Our rating: ****

After the death of his father, sixteen-year-old David Balfour is preparing to leave the village he grew up in and seek his fortune. As he is leaving, an old friend of the family gives him a sealed letter, written by David’s father, with the instructions to take it to the House of Shaws. David wonders at this, because the Shaws are a wealthy family. Could he be related to them? When he reaches the tumbledown manor house he discovers that the man living there is his uncle. Despite his uncle’s apparent unwillingness to welcome him, David stays a couple of days and stumbles across a mystery. He had always supposed his father to be the younger of the two brothers, but circumstances point to his being the elder, and therefore rightful heir to the estate. When David presses his uncle for the truth in the matter, the cantankerous old man avoids the question, promising to tell David the truth the next day. During the night the uncle tries to kill David, who luckily survives, to the great surprise of his uncle. In one last, desperate attempt to conceal the truth, David’s uncle has him kidnapped and sent away to the Carolinas to be sold as a slave. However, during the early stages of the sea voyage, David falls into the company of a Scottish Rebel called Alan Breck, who helps him escape. Together they make their way through Scotland—Alan set upon his work for the King of France, (much to David’s dismay) and David seeking to return to the House of Shaws and discover the truth.

Great, great story. I enjoyed every page of it. It’s set in Scotland, in 1751, and it’s chock full of adventure. All of the things David goes through, running with Alan, ha ha! David is for King George of England and Alan is for the King of France and Scotland. Much to David’s chagrin, he ends up having to help Alan in his resistance work and gets pinned as a rebel for his pains!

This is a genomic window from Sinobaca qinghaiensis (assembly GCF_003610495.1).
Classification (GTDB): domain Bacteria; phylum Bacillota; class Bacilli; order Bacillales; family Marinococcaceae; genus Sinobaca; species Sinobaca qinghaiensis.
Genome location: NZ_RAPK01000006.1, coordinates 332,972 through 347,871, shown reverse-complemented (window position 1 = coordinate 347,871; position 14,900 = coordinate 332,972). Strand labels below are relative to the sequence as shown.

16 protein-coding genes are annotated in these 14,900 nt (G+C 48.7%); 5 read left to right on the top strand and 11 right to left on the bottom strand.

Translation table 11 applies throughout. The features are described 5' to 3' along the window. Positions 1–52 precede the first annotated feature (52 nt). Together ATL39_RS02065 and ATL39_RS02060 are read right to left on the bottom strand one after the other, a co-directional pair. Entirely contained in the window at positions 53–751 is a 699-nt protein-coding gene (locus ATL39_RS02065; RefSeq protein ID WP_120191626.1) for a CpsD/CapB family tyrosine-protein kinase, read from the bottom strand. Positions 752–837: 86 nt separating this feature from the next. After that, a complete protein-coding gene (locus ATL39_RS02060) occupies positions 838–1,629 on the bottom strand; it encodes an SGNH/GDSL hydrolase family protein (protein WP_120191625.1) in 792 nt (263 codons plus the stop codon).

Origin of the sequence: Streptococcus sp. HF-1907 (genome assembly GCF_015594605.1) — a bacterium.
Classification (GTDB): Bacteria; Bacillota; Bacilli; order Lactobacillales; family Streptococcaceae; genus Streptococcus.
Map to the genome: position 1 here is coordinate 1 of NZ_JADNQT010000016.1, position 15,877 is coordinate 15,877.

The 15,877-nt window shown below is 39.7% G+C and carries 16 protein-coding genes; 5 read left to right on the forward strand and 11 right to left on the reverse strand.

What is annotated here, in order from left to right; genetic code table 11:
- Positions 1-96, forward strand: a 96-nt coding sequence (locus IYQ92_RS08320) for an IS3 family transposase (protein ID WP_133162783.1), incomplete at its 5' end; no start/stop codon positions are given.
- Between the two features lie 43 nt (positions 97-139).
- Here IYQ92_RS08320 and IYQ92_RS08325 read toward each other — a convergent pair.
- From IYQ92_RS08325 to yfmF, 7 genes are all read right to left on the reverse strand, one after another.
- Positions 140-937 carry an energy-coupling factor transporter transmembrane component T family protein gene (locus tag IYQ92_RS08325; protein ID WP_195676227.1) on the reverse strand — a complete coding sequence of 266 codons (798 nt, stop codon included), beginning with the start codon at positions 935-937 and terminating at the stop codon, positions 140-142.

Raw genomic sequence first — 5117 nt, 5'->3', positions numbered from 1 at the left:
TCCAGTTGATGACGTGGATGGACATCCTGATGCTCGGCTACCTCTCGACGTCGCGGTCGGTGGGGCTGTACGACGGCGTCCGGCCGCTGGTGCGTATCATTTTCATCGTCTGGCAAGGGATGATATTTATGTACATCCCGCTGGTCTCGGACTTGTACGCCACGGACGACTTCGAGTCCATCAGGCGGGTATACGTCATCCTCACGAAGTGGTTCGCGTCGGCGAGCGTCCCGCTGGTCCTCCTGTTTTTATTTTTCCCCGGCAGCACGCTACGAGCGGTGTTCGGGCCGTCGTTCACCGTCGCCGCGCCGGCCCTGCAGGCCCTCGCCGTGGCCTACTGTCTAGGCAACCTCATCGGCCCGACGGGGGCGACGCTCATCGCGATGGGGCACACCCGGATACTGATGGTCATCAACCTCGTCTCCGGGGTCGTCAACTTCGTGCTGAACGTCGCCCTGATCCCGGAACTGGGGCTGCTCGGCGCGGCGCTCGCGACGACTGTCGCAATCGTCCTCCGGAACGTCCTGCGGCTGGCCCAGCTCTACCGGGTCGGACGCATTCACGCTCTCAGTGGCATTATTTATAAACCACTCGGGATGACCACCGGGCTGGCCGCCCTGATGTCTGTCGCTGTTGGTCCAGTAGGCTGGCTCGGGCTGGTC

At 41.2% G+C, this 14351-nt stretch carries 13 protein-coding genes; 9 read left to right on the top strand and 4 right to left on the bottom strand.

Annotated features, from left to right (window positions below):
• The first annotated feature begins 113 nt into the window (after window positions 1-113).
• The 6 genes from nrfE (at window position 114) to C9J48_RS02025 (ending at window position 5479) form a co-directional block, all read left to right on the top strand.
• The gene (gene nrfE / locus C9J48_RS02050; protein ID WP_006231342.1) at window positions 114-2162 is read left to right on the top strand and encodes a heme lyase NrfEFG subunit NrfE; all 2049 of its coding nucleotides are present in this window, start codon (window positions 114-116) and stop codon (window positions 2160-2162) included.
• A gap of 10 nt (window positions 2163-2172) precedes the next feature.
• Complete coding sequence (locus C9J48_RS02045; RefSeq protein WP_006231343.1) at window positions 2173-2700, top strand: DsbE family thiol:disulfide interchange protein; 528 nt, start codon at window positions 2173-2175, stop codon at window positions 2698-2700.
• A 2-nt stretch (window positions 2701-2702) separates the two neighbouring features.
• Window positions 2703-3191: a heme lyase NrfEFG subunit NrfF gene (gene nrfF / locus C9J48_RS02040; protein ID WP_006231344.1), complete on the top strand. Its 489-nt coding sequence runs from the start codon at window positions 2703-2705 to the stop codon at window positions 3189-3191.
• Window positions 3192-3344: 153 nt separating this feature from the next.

The Black Arrow

Our rating: ****

Ever since his father died, Richard Shelton has been living as the ward of Sir Daniel Brackley. Richard, or Dick, as he is called, has for some time been annoyed with Sir Daniel’s habit of changing sides for material gain. Is Sir Daniel for Lancaster or for York? Dick can’t say, but when he begins to suspect Sir Daniel of having a hand in the murder of his father, Sir Richard Shelton, Dick is faced with a difficult decision. Live with the man who has taken care of him all his life, or avenge his father’s death. At last Dick chooses to avenge his father, but has he delayed too long? Sir Daniel suspects that Dick knows something and wishes to get rid of him as quickly—and permanently—as possible.

And, since that’s such a splendid, suspenseful ending, I’ll leave it there. This is a very good book that takes place during the War of Roses in England. Lancaster and York are the two groups vying for the throne. There’s a thread of romance in the story; Dick becomes separated from his lady fair and spends half the book trying to rescue her. But don’t think that that makes the book dull! On the contrary, I had trouble putting it down. It reminds me of Robin Hood, Ivanhoe, and King Arthur. A very good book, highly recommended by me, and I’m sure multiple others. Plenty of action and, as an added bonus, a secret passage! (Pause for collective ooohs and ahhhs) Okay, so I really liked that part.